Legacy Locker

legacylockThe cool part about getting older and traveling is that the things we once thought would never exist, or the things we never could imagine existing end up popping up. For example, this past weekend I went to a mall in Orlando and found a clip to hold up my cell phone as it charged in an outlet. I didn’t take a picture but a couple of years ago, that would’ve never existed. Today, I asked Michael from HardwareGeeks.com how his Eikon Digital Privacy Manager for his PC was working, because I had also received one sometime last year and had finally had the time to check it out, on my latest business trip. The only issue I had was that I had forgotten to pack the software. He gave me the link to download the driver, but the most interesting part of the conversation was me telling him I couldn’t keep track of all my passwords, so I had no hope but to use this (hopefully amazing) product.

A couple of online articles later, I stumbled across this one on News.com.

Now, who the heck ever thought we would need insurance on our passwords?

Yes, I know, when JLo insured her butt, we were all surprised, but come on, did you ever think your aol password would need this? Or facebook.com?

According to this article, this new service, Legacy Locker, will allow ‘subscribers’ to designate password beneficiaries (for lack of a better term). So once the subscriber passes away, the death will need to be confirmed by two of the beneficiaries. A death certificate will need to be sent and then the passwords and secret codes will be released.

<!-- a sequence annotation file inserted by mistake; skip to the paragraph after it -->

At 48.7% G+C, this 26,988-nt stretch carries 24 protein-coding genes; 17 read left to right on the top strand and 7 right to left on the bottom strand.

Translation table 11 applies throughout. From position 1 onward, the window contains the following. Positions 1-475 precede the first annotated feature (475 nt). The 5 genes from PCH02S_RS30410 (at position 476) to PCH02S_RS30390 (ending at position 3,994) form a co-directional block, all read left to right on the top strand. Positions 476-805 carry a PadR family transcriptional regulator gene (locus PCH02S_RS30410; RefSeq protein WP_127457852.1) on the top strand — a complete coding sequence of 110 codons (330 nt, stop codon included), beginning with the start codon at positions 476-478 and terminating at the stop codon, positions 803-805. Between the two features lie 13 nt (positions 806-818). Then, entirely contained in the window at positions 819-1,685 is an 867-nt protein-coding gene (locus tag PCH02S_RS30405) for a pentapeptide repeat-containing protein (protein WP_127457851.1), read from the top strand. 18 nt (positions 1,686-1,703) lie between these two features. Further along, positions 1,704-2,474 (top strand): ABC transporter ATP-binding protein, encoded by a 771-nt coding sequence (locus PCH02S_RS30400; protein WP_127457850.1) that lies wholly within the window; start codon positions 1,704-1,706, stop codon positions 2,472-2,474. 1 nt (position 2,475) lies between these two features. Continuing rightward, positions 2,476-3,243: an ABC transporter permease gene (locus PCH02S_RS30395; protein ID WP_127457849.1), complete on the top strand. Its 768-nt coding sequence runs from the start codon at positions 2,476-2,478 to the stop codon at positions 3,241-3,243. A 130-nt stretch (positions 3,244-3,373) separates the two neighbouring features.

Years ago this would’ve seemed absurd but after reading the article you will see that it is not. It may even be a big hit. I know if I passed today, I’d just need my mom to find my handy dandy financial everything / yearly planner / budget spreadsheet and she’d be able to handle my business once I’m gone.

Now for those of you out there without a massive Excel spreadsheet, I suggest you keep this on your radar.

(and if you have trouble remembering all of your passwords, come back to the site to read the review on Eikon’s Digital Privacy Manager – I’m going to try to make use of it this weekend.)